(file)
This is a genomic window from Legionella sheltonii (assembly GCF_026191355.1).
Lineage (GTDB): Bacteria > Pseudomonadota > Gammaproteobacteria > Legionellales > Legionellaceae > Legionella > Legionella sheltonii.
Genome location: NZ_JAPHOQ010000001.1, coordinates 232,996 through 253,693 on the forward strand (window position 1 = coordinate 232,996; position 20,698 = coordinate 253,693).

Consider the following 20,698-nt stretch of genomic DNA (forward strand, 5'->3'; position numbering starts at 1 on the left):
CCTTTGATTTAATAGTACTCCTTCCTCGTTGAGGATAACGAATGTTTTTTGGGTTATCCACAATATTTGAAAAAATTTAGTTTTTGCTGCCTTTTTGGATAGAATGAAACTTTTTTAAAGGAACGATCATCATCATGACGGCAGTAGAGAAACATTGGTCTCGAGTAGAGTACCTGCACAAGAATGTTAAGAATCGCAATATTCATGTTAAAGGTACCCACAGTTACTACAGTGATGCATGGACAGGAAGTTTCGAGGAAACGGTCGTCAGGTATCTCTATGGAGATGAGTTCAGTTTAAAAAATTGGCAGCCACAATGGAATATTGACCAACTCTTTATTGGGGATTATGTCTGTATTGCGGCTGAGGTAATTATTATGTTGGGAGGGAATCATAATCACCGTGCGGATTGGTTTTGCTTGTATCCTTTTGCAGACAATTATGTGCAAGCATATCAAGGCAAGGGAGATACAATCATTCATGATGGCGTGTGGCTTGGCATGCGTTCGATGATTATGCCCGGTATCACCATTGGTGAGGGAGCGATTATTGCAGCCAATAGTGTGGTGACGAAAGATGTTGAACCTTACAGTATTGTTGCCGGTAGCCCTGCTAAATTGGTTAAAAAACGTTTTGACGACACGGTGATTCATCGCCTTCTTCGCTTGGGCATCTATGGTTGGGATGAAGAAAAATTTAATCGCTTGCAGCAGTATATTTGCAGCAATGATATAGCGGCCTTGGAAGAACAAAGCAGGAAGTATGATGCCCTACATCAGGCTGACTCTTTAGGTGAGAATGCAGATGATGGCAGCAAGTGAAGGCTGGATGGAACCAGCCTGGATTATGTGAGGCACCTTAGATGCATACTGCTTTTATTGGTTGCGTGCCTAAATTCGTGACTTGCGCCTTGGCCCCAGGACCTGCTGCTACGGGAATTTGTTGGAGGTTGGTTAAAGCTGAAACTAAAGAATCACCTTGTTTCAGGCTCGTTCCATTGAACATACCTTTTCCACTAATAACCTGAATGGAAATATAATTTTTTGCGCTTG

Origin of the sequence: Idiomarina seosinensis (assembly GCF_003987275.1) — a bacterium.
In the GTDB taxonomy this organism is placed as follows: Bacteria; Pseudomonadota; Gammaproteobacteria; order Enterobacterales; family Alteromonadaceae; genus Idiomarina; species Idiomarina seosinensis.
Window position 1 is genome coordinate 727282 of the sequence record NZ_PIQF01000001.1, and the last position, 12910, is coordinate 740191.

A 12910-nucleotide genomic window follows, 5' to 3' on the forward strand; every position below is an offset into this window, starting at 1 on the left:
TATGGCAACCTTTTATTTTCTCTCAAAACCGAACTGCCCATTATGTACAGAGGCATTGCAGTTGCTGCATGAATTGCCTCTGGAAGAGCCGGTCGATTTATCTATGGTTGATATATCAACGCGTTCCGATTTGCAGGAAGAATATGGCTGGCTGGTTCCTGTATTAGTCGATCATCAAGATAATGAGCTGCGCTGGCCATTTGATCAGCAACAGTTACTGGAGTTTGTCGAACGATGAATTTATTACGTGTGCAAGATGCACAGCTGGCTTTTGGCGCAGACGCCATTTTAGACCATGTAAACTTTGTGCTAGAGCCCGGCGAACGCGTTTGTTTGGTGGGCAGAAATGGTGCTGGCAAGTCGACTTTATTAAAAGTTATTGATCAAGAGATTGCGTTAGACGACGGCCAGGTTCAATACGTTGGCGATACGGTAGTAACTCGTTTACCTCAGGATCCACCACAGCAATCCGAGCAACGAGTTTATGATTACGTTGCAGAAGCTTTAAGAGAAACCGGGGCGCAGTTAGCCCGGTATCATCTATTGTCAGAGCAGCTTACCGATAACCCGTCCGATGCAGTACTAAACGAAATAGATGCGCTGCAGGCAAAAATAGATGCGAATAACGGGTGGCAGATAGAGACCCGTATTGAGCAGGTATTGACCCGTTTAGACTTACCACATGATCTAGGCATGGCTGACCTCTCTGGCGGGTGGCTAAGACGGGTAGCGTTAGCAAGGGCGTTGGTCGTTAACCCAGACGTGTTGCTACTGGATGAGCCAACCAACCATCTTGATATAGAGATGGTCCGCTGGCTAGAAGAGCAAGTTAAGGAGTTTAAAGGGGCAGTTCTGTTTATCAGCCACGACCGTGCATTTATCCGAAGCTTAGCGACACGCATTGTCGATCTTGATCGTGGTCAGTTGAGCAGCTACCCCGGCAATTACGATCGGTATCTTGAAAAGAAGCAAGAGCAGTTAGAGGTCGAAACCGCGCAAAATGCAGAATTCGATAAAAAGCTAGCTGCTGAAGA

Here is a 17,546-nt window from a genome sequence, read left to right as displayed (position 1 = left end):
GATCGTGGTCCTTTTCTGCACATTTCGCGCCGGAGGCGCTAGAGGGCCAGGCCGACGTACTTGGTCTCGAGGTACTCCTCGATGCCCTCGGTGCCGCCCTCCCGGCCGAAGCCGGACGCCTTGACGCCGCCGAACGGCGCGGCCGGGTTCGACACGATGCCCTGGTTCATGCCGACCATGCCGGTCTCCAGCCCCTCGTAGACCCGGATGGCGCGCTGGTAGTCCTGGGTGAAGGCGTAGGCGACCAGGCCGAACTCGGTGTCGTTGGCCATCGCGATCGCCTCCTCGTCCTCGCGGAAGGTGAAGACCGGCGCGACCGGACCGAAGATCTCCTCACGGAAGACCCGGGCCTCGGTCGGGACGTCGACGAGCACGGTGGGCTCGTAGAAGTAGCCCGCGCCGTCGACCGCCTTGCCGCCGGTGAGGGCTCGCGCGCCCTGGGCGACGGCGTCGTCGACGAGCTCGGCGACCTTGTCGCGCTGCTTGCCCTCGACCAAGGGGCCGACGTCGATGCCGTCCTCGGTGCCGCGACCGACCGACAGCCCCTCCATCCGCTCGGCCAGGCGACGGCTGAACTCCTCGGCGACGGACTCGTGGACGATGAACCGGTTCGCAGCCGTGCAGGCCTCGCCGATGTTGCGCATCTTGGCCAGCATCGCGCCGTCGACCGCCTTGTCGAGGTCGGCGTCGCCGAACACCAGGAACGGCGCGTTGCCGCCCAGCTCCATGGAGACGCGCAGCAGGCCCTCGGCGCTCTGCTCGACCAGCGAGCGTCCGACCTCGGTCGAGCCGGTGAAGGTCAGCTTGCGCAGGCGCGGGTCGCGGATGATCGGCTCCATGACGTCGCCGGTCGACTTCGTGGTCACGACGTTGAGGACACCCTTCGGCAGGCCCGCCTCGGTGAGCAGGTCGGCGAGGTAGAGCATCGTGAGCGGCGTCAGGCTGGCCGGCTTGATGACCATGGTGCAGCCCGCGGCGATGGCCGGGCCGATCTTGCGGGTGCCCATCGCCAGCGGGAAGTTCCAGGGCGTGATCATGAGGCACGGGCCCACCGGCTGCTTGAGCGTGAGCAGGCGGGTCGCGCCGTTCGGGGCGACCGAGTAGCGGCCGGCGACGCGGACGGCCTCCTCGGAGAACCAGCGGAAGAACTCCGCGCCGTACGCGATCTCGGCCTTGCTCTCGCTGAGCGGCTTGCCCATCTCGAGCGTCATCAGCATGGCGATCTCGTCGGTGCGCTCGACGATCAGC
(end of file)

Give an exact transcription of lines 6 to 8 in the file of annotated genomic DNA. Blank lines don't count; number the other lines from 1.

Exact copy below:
Origin of the sequence: Idiomarina seosinensis (assembly GCF_003987275.1) — a bacterium.
In the GTDB taxonomy this organism is placed as follows: Bacteria; Pseudomonadota; Gammaproteobacteria; order Enterobacterales; family Alteromonadaceae; genus Idiomarina; species Idiomarina seosinensis.
Window position 1 is genome coordinate 727282 of the sequence record NZ_PIQF01000001.1, and the last position, 12910, is coordinate 740191.